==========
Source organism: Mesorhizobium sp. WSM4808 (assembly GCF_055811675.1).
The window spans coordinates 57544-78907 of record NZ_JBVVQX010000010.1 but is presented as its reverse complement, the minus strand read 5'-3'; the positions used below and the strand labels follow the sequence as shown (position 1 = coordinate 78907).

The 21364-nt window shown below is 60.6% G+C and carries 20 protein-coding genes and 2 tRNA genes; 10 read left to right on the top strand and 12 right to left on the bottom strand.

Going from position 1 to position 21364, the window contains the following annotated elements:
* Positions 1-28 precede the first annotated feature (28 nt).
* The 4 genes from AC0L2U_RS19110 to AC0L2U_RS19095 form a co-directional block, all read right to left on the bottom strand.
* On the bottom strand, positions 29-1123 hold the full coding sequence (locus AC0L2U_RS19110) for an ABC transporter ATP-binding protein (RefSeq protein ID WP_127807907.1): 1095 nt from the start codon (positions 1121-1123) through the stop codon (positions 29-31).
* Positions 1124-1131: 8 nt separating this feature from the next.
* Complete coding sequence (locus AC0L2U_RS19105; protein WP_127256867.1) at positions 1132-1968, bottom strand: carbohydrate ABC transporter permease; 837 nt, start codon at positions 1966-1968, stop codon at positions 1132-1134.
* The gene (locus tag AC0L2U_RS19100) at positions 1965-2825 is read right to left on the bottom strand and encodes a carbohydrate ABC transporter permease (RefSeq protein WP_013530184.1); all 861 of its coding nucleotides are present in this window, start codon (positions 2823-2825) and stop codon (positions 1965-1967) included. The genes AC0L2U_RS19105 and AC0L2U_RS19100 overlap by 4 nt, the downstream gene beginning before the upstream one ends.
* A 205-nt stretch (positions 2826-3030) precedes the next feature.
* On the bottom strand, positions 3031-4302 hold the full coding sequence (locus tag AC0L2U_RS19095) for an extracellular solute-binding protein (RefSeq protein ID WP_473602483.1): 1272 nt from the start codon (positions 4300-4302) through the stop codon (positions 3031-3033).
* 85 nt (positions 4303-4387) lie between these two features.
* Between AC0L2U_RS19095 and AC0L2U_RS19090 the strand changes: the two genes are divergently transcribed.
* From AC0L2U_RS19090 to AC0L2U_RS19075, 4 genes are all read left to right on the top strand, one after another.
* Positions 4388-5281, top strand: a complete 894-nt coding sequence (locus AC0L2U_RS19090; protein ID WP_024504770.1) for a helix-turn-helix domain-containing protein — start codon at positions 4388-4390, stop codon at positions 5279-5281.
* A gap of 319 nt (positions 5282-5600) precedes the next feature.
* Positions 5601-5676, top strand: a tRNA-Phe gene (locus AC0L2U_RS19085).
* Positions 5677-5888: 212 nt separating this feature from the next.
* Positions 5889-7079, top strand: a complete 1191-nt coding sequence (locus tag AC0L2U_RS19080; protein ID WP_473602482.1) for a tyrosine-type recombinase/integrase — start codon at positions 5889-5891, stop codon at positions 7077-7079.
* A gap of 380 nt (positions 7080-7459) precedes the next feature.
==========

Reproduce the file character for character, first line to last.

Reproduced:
Source organism: Mesorhizobium sp. WSM4808 (assembly GCF_055811675.1).
The window spans coordinates 57544-78907 of record NZ_JBVVQX010000010.1 but is presented as its reverse complement, the minus strand read 5'-3'; the positions used below and the strand labels follow the sequence as shown (position 1 = coordinate 78907).

The 21364-nt window shown below is 60.6% G+C and carries 20 protein-coding genes and 2 tRNA genes; 10 read left to right on the top strand and 12 right to left on the bottom strand.

Going from position 1 to position 21364, the window contains the following annotated elements:
* Positions 1-28 precede the first annotated feature (28 nt).
* The 4 genes from AC0L2U_RS19110 to AC0L2U_RS19095 form a co-directional block, all read right to left on the bottom strand.
* On the bottom strand, positions 29-1123 hold the full coding sequence (locus AC0L2U_RS19110) for an ABC transporter ATP-binding protein (RefSeq protein ID WP_127807907.1): 1095 nt from the start codon (positions 1121-1123) through the stop codon (positions 29-31).
* Positions 1124-1131: 8 nt separating this feature from the next.
* Complete coding sequence (locus AC0L2U_RS19105; protein WP_127256867.1) at positions 1132-1968, bottom strand: carbohydrate ABC transporter permease; 837 nt, start codon at positions 1966-1968, stop codon at positions 1132-1134.
* The gene (locus tag AC0L2U_RS19100) at positions 1965-2825 is read right to left on the bottom strand and encodes a carbohydrate ABC transporter permease (RefSeq protein WP_013530184.1); all 861 of its coding nucleotides are present in this window, start codon (positions 2823-2825) and stop codon (positions 1965-1967) included. The genes AC0L2U_RS19105 and AC0L2U_RS19100 overlap by 4 nt, the downstream gene beginning before the upstream one ends.
* A 205-nt stretch (positions 2826-3030) precedes the next feature.
* On the bottom strand, positions 3031-4302 hold the full coding sequence (locus tag AC0L2U_RS19095) for an extracellular solute-binding protein (RefSeq protein ID WP_473602483.1): 1272 nt from the start codon (positions 4300-4302) through the stop codon (positions 3031-3033).
* 85 nt (positions 4303-4387) lie between these two features.
* Between AC0L2U_RS19095 and AC0L2U_RS19090 the strand changes: the two genes are divergently transcribed.
* From AC0L2U_RS19090 to AC0L2U_RS19075, 4 genes are all read left to right on the top strand, one after another.
* Positions 4388-5281, top strand: a complete 894-nt coding sequence (locus AC0L2U_RS19090; protein ID WP_024504770.1) for a helix-turn-helix domain-containing protein — start codon at positions 4388-4390, stop codon at positions 5279-5281.
* A gap of 319 nt (positions 5282-5600) precedes the next feature.
* Positions 5601-5676, top strand: a tRNA-Phe gene (locus AC0L2U_RS19085).
* Positions 5677-5888: 212 nt separating this feature from the next.
* Positions 5889-7079, top strand: a complete 1191-nt coding sequence (locus tag AC0L2U_RS19080; protein ID WP_473602482.1) for a tyrosine-type recombinase/integrase — start codon at positions 5889-5891, stop codon at positions 7077-7079.
* A gap of 380 nt (positions 7080-7459) precedes the next feature.